From a business strategy perspective, competition through product differentiation may be enhanced by an understanding of how human networks work. Competitive advantage in an information economy may translate into the quick and effective combination of different information streams into new products and services. Therefore, a company which can leverage the incipient diversity in its human resources may well have the upper hand in terms of market competition.
Network analysis is now a powerful and practical tool for identifying contemporary communication, information exchange, and decision-making processes as they actually occur in business enterprises. Legislation aimed at achieving the “fair” representation of racial minorities, women, the disabled and other protected groups, may be well-conceived but poorly implemented. This is because new laws must perforce hang on the structural conveniences of organizational hierarchies. Routine use of network analysis to measure and monitor team performance could be integrated into more formal appraisal and compensations systems.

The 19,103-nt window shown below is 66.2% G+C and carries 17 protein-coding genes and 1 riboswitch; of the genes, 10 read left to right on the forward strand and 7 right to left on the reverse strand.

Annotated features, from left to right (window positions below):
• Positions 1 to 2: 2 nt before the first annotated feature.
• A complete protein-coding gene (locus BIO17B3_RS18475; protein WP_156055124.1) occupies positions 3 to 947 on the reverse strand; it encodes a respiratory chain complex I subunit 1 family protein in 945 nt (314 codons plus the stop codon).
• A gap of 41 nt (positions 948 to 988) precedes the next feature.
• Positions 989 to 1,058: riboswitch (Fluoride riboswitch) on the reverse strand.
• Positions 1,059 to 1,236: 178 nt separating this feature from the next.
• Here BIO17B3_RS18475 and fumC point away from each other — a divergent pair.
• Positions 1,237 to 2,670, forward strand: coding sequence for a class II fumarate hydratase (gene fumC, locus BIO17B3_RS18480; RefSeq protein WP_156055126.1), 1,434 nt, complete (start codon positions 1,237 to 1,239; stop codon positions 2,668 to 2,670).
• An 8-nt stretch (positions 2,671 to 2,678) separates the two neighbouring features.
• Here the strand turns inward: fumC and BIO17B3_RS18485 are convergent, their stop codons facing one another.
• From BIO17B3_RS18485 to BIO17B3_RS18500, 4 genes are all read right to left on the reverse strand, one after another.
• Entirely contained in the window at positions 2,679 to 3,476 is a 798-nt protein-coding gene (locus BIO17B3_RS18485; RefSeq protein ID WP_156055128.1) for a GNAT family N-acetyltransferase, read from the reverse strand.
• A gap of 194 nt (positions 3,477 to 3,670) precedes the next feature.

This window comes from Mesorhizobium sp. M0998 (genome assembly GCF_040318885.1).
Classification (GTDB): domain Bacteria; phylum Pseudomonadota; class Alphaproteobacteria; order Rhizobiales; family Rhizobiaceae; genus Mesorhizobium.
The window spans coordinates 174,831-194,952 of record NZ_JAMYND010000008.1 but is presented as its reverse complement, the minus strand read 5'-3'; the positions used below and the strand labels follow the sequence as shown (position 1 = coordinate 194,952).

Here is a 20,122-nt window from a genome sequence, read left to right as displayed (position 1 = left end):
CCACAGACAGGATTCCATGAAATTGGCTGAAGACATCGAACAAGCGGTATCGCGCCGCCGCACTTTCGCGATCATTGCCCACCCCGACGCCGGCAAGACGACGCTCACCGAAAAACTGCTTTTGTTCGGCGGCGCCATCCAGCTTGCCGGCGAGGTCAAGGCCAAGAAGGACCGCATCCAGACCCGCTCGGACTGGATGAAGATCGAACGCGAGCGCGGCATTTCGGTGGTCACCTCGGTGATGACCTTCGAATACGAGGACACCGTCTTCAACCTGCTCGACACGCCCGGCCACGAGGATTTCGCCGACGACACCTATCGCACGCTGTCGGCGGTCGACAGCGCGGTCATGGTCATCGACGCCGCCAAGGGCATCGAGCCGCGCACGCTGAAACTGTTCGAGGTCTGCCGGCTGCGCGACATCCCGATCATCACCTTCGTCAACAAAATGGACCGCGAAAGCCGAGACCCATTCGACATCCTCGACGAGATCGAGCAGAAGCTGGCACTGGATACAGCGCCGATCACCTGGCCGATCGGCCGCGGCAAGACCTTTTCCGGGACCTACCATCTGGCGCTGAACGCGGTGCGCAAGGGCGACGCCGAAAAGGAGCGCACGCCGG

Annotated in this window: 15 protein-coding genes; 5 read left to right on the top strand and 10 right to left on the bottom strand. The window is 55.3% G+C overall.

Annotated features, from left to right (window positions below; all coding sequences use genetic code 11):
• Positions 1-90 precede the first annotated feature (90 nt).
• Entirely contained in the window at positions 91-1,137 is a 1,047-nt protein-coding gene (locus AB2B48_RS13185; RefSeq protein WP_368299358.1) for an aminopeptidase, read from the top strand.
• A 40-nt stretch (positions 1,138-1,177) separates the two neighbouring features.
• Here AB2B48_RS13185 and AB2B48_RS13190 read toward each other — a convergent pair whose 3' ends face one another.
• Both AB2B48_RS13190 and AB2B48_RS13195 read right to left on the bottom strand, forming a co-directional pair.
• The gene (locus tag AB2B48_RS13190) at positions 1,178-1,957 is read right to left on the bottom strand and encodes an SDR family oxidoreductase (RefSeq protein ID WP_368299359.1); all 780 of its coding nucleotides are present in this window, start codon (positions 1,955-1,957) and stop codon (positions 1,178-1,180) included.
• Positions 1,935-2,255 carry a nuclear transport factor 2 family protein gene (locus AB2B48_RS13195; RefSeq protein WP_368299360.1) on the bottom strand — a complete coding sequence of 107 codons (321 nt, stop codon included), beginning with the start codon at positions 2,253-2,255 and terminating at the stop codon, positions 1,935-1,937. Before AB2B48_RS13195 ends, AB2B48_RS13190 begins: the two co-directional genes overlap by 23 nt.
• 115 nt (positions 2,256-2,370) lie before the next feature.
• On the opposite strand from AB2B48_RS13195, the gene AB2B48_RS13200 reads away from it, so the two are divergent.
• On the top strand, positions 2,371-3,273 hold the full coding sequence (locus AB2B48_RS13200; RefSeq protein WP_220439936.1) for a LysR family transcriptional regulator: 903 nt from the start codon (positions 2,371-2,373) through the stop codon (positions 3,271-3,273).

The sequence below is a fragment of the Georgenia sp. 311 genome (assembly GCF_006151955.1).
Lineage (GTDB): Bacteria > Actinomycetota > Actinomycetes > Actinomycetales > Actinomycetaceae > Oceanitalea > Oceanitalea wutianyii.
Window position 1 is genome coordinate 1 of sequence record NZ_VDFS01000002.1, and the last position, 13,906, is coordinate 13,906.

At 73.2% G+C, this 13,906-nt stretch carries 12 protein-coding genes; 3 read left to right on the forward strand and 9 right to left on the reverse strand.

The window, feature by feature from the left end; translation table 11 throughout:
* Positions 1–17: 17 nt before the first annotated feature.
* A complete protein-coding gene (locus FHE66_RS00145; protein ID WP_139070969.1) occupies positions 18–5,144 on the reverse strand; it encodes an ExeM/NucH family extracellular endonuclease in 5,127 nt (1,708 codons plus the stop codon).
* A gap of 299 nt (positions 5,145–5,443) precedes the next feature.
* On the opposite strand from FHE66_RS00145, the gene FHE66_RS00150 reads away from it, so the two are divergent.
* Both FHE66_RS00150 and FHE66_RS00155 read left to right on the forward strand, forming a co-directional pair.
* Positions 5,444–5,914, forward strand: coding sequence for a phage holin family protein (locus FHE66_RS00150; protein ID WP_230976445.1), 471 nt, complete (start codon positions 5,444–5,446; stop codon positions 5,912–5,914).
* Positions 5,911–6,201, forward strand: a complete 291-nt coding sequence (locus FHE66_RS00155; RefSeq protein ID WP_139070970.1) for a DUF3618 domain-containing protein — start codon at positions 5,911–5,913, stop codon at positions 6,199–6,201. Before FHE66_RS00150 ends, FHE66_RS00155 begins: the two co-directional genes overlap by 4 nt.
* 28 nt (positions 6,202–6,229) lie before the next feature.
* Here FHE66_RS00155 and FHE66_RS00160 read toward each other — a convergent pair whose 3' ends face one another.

Failure to understand the power of networks has led to well meaning but misguided efforts in affirming diversity. To the extent that human and organizational behaviour departs from the behaviour specified in affirming diversity and EEO laws, such behaviour may now be redirected through the management of networks. Of course, such redirection can be better informed by additional network studies of a more experimental nature in which the diversity composition - male/female, black/white, domestic/foreign - is manipulated or controlled so as to better understand how changes in such a composition affect productivity and competition. In part, more experimental studies are needed because of limited or low diversity composition especially in the senior executive ranks in companies of the type which were studied in Case 2. The results from such studies will bear on the formation and uses of work units and executive teams.
Many countries and companies have optimized on homogeneity by default, leaving heterogeneity as a latent strength. In reshaping the firm to meet the challenges of globalization, competitive advantage may increasingly rely on integrating and leveraging that latent strength in internal organizational networks (Peters, 1991a, 1991b).